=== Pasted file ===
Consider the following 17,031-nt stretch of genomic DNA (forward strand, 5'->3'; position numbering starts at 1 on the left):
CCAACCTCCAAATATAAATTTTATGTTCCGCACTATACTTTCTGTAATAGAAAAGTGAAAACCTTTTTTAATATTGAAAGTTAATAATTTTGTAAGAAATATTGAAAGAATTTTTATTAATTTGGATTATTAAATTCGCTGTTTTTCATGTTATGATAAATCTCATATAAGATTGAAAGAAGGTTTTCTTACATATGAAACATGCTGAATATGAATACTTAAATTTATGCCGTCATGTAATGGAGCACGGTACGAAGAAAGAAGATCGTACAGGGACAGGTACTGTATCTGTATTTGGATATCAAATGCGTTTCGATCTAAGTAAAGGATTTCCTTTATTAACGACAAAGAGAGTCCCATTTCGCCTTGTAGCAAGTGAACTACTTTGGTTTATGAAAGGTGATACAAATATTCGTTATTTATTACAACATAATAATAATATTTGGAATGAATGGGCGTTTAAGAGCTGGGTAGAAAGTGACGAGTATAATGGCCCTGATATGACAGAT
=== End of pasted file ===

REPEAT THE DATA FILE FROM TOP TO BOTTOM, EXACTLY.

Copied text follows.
Consider the following 17,031-nt stretch of genomic DNA (forward strand, 5'->3'; position numbering starts at 1 on the left):
CCAACCTCCAAATATAAATTTTATGTTCCGCACTATACTTTCTGTAATAGAAAAGTGAAAACCTTTTTTAATATTGAAAGTTAATAATTTTGTAAGAAATATTGAAAGAATTTTTATTAATTTGGATTATTAAATTCGCTGTTTTTCATGTTATGATAAATCTCATATAAGATTGAAAGAAGGTTTTCTTACATATGAAACATGCTGAATATGAATACTTAAATTTATGCCGTCATGTAATGGAGCACGGTACGAAGAAAGAAGATCGTACAGGGACAGGTACTGTATCTGTATTTGGATATCAAATGCGTTTCGATCTAAGTAAAGGATTTCCTTTATTAACGACAAAGAGAGTCCCATTTCGCCTTGTAGCAAGTGAACTACTTTGGTTTATGAAAGGTGATACAAATATTCGTTATTTATTACAACATAATAATAATATTTGGAATGAATGGGCGTTTAAGAGCTGGGTAGAAAGTGACGAGTATAATGGCCCTGATATGACAGAT